'Significant flaws' by police led to delays in treating Manchester Arena victims

Inquiry into Ariana Grande concert attack to hear force did not declare major incident for three hours

Experts will tell an inquiry into the Manchester Arena bombing that “significant flaws” by police led to a series of devastating delays in tending to victims.

The public inquiry into the terrorist attack was told on Tuesday the force did not declare a major incident until three hours after Salman Abedi’s attack at the Ariana Grande concert that killed 22 people and injured 260.

Around 14,000 fans were at the concert on on 22 May 2017 when Abedi, 22, detonated his homemade bomb packed with shrapnel in the foyer known as the City Room outside the arena.

On the second day of the hearings in Manchester, Paul Greaney QC, counsel to the inquiry, said the bombing “cried out for an effective, coordinated response” but that the inquiry would hear evidence of a number of failings.

He said that evidence included details of a commanding officer initially believing reports of the incident to be a hoax and quickly becoming overwhelmed once a live incident was declared.

Greaney also told the inquiry that policing experts said a senior GMP commander was “ultimately accountable for the significant flaws in the GMP response”. “The experts’ view is that these flaws include, but are not limited to, the non-timely activation of emergency plans ... The inquiry will investigate where these criticisms are justified and if they are, what impact they had.”

Greaney said there was a lack of equipment, with only one stretcher used during the incident, and hundreds of those injured were carried in arms or on makeshift carriers. The fire service, which did have stretchers, only arrived at the scene two hours and six minutes after the bomb went off.

Greaney added that a number of major changes had been implemented by the emergency services since the attack.

The treatment of one of the victims, John Atkinson, 28, was highlighted on Tuesday. Atkinson was taken on a makeshift stretcher to a triage area of Victoria station, which forms part of the arena venue site, and remained there for another 24 minutes, with chest compressions only starting on him one hour and 15 minutes after he was first injured in the blast.

The hearing was played one of the first phone calls to emergency services by a distressed member of the public, Ronald Blake, who cared for Atkinson in his final moments.

Just seconds after the attack, Blake, who had been at the venue to pick up his daughter, could be heard shouting that many people had been injured as he comforted and tended to an injured Atkinson. Blake would go on to remain with Atkinson for just short of an hour in the aftermath of the attack. As the recording was played Atkinson’s family left the hearing room.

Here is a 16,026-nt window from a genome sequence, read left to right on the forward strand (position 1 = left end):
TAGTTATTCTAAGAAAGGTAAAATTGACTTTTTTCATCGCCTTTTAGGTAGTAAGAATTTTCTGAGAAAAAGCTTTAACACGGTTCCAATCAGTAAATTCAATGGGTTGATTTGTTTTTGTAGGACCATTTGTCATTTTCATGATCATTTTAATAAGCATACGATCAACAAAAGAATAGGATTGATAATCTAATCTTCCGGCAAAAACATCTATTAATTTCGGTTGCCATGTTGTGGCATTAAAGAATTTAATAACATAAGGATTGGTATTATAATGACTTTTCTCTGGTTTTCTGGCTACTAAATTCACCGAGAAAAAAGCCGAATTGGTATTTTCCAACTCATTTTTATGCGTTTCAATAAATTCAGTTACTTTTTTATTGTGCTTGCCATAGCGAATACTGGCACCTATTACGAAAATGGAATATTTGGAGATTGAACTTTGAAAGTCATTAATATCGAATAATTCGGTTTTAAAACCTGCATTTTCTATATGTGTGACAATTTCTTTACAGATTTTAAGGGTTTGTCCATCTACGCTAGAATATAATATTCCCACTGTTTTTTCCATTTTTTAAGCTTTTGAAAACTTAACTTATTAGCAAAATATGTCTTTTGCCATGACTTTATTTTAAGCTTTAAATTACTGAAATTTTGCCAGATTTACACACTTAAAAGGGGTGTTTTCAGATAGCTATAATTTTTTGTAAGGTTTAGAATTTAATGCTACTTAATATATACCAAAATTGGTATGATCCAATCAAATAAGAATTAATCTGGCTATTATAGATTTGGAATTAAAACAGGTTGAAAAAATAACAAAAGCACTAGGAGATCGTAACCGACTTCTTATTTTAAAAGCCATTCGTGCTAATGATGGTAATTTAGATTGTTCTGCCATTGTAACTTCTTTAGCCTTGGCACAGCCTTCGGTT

Greaney said: “The issue of John Atkinson’s survivability is, as we shall explore, a significant issue for the inquiry to consider.”

Earlier Greaney said it was surprising that Greater Manchester police (GMP) had not made any provision or plan for the concert that night, revealing that officers did not even know the event was taking place. Instead, it was left to the British Transport police (BTP), officers specialising in the railways, to take the lead and confusion in the chain of command lead to major delays and failings in the aftermath of the incident.

The inquiry was also told that GMP only declared a major incident at 1am, almost three hours after the attack. Greaney said there would be a wider investigation questioning the adequacy and effectiveness of the multi-agency response.

He went on to read from BTP officer Jessica Bullough’s statement, the first police officer on the scene, less than two minutes after the blast.

It said: “I can only describe it as a war zone. There was a number of bodies on the floor and blood everywhere. The whole place was smokey and in my words, carnage.”

She immediately sent a message on the radio saying “it’s definitely a bomb”, finding nuts and bolts scattered across the scene, and repeated requests were made for ambulances and “as many resources as possible”.

But 24 minutes after the blast a radio message to control from another officer, a PC Roach, was heard, with him saying: “You are going to hate me. Where’s our ambulances please?” The controller replied: “We don’t know, we’re calling them again.”

Abedi’s younger brother, Hashem, was tried and convicted of helping to plan the attacks after being extradited from Libya last year. In August he was sentenced to at least 55 years in prison.


Nazia Parveen North of England correspondent

The GuardianTramp

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